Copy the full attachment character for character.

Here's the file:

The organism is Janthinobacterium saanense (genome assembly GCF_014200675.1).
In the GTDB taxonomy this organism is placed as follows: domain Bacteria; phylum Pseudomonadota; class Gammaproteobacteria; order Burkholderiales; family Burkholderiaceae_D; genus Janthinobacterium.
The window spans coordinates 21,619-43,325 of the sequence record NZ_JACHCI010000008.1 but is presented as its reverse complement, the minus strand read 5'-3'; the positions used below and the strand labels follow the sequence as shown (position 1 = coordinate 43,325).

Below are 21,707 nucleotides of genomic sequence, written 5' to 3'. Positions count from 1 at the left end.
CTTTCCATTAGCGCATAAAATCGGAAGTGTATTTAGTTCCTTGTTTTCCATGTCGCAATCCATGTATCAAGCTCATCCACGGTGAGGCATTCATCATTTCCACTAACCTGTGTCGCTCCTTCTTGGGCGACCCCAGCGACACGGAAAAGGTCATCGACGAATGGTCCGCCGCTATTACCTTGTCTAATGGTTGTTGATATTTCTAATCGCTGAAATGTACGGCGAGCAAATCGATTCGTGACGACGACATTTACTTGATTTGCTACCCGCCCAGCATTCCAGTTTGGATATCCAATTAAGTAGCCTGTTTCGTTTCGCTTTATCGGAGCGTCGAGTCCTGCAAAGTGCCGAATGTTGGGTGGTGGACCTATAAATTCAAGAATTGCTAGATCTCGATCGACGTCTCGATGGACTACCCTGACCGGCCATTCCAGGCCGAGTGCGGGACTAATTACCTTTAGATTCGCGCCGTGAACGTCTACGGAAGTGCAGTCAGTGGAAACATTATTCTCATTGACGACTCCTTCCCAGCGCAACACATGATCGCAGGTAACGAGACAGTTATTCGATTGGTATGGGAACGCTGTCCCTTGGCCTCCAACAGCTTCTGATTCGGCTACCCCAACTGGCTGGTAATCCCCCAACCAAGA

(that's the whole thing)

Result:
The organism is Janthinobacterium saanense (genome assembly GCF_014200675.1).
In the GTDB taxonomy this organism is placed as follows: domain Bacteria; phylum Pseudomonadota; class Gammaproteobacteria; order Burkholderiales; family Burkholderiaceae_D; genus Janthinobacterium.
The window spans coordinates 21,619-43,325 of the sequence record NZ_JACHCI010000008.1 but is presented as its reverse complement, the minus strand read 5'-3'; the positions used below and the strand labels follow the sequence as shown (position 1 = coordinate 43,325).

Below are 21,707 nucleotides of genomic sequence, written 5' to 3'. Positions count from 1 at the left end.
CTTTCCATTAGCGCATAAAATCGGAAGTGTATTTAGTTCCTTGTTTTCCATGTCGCAATCCATGTATCAAGCTCATCCACGGTGAGGCATTCATCATTTCCACTAACCTGTGTCGCTCCTTCTTGGGCGACCCCAGCGACACGGAAAAGGTCATCGACGAATGGTCCGCCGCTATTACCTTGTCTAATGGTTGTTGATATTTCTAATCGCTGAAATGTACGGCGAGCAAATCGATTCGTGACGACGACATTTACTTGATTTGCTACCCGCCCAGCATTCCAGTTTGGATATCCAATTAAGTAGCCTGTTTCGTTTCGCTTTATCGGAGCGTCGAGTCCTGCAAAGTGCCGAATGTTGGGTGGTGGACCTATAAATTCAAGAATTGCTAGATCTCGATCGACGTCTCGATGGACTACCCTGACCGGCCATTCCAGGCCGAGTGCGGGACTAATTACCTTTAGATTCGCGCCGTGAACGTCTACGGAAGTGCAGTCAGTGGAAACATTATTCTCATTGACGACTCCTTCCCAGCGCAACACATGATCGCAGGTAACGAGACAGTTATTCGATTGGTATGGGAACGCTGTCCCTTGGCCTCCAACAGCTTCTGATTCGGCTACCCCAACTGGCTGGTAATCCCCCAACCAAGA